Lightroom: Intelligent dust spot removal syncing.

  • 5
  • Idea
  • Updated 8 years ago
One of the problems with removing recurring dust spots is that whether the photo should have it removed depends on the nature of the photo where the dust spot occurs. I propose an intelligent dust spot sync whereby Lightroom assesses the area in the photo where the dust spot is and can decide to apply, skip or downthrottle the correction (opacity) depending on area.

when syncing spot removal adjustments, don't apply (or go easy on) adjustments in the busier areas.

Bonus idea:
Use special indicator for spot removal that was applied automatically, and those that were skipped or down-throttled upon sync, so user can review Lightroom's decisions.

If you like this idea, please remember to click the '+1' button below - thank you.
Photo of Rob Cole

Rob Cole

  • 4831 Posts
  • 388 Reply Likes
  • often not syncing correction of recurring dust spots because I often need to check each one anyway.

Posted 8 years ago

  • 5
Photo of Photographe


  • 243 Posts
  • 32 Reply Likes
So if I understand you correctly, you identify the sensor dust spots by examining a single photo in the shoot (perhaps one with a white background), you remove the dust spots on that photo, and then you would like to apply the removal to all other photos in the shoot.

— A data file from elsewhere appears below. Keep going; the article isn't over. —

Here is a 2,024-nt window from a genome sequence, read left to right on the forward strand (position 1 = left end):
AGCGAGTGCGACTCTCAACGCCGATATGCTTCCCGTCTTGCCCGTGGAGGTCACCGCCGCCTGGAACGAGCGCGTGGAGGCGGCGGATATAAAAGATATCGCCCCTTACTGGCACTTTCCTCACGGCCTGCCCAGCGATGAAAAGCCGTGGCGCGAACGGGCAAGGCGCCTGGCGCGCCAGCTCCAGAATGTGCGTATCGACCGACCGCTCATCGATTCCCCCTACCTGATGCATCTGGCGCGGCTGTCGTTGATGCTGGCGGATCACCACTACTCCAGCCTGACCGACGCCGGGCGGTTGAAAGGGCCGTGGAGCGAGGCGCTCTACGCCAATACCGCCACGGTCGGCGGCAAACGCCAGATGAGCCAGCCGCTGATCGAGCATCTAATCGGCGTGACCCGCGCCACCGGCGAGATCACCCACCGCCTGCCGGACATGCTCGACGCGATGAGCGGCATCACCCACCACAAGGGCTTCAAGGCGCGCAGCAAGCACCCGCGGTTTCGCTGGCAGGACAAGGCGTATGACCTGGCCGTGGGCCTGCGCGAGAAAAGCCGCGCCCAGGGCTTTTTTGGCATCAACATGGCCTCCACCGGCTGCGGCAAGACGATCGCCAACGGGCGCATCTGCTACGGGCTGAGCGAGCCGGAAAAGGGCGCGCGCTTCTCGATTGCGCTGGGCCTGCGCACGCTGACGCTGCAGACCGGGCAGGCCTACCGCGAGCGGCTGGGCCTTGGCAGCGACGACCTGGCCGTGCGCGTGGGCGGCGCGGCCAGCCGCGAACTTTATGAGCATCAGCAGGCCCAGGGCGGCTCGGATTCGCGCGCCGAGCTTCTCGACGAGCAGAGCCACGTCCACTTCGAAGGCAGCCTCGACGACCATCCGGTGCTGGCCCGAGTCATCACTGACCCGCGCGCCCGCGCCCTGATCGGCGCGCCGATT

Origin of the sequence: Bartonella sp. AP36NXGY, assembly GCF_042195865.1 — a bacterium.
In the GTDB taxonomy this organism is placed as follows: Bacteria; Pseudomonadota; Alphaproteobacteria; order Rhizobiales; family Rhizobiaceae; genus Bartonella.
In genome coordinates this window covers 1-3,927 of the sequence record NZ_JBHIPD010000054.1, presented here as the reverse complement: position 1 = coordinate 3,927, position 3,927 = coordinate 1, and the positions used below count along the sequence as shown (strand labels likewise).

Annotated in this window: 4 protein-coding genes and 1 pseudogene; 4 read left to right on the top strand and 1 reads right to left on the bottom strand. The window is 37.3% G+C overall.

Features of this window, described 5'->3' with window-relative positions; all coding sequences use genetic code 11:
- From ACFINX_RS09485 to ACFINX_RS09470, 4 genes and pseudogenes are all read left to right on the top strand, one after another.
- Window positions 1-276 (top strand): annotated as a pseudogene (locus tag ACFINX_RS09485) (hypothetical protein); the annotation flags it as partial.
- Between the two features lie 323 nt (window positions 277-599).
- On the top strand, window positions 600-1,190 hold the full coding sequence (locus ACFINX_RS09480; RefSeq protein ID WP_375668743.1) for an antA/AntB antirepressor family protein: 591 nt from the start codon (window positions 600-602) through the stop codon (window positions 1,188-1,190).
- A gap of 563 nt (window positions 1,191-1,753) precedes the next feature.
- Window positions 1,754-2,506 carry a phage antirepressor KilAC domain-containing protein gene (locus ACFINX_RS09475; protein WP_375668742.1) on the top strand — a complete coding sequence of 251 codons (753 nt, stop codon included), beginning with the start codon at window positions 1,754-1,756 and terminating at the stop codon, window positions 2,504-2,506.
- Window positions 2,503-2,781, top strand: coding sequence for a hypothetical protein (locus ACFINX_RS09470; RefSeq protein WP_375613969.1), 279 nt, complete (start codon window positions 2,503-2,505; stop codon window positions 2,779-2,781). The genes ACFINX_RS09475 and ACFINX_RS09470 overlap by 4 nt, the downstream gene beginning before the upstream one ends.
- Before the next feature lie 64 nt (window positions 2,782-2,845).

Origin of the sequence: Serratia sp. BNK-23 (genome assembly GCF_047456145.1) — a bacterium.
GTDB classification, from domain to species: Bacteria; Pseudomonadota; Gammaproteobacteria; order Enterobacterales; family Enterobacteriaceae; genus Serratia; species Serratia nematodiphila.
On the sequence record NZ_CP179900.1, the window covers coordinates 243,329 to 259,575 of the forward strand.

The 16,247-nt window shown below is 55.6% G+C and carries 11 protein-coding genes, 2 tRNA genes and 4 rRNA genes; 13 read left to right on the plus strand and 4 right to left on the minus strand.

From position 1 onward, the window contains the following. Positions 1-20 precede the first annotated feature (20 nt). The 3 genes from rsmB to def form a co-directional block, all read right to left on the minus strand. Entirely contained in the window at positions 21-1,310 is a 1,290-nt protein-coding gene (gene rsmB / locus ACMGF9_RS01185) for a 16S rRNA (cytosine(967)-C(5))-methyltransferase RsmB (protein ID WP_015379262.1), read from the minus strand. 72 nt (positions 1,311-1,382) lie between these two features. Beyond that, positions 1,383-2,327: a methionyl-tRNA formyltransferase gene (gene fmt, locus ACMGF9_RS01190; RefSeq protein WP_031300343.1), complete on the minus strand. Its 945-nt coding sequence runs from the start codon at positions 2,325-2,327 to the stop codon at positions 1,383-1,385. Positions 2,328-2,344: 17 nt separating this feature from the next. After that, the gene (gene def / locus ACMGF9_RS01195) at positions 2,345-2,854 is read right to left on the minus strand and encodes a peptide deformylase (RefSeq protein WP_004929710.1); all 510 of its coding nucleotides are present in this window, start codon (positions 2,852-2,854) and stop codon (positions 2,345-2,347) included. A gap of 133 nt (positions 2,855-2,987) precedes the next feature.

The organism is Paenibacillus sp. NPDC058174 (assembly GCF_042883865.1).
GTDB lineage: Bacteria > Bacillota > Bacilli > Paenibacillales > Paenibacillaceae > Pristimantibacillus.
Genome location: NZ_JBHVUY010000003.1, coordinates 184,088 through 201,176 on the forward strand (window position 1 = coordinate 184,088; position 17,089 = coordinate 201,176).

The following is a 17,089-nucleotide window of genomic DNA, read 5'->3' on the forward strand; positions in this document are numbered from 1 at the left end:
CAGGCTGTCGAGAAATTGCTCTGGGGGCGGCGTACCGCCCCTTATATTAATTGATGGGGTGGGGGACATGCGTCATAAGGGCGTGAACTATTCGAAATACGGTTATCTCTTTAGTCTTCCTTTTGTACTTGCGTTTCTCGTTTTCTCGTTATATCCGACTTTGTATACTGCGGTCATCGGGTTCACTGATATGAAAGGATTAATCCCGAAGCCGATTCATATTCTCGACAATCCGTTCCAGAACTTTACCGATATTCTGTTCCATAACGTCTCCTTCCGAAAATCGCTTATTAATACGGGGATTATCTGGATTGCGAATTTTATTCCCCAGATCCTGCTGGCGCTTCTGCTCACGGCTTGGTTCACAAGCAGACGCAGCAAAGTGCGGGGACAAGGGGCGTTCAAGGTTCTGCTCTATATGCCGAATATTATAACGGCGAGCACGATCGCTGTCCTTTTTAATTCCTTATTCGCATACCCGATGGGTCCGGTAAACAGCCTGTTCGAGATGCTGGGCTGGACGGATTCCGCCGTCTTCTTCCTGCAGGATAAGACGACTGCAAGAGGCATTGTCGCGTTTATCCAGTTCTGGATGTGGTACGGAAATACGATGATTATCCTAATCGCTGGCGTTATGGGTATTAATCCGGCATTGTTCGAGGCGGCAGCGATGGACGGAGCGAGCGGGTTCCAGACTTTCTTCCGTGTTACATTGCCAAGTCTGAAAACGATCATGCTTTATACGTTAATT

I agree with your suggestion, but I think it would be better still if LR/ACR could identify the spots on its from a reference photo.
Photo of Rob Cole

Rob Cole

  • 4831 Posts
  • 388 Reply Likes
Hi Photographe,

Manual syncing of DSR adjustments is supported, as is AutoSync of DSR adjustments. But one must exercise with caution...

I would like to see intelligent DSR adjustment syncing *and* support for reference photo. I see them as a killer combo, as opposed to alternatives:

With your idea, if you have a reference photo, the software can know the exact shape and density of the spot and use that to its advantage.

With this idea, you can (taking advantage of reference photo if available, but not required) downthrottle the adjustment based on likeliness of "improvement"...

If in the bokeh - apply with full force, if in a highly complex/detailed region of the photo - ease up or omit altogether.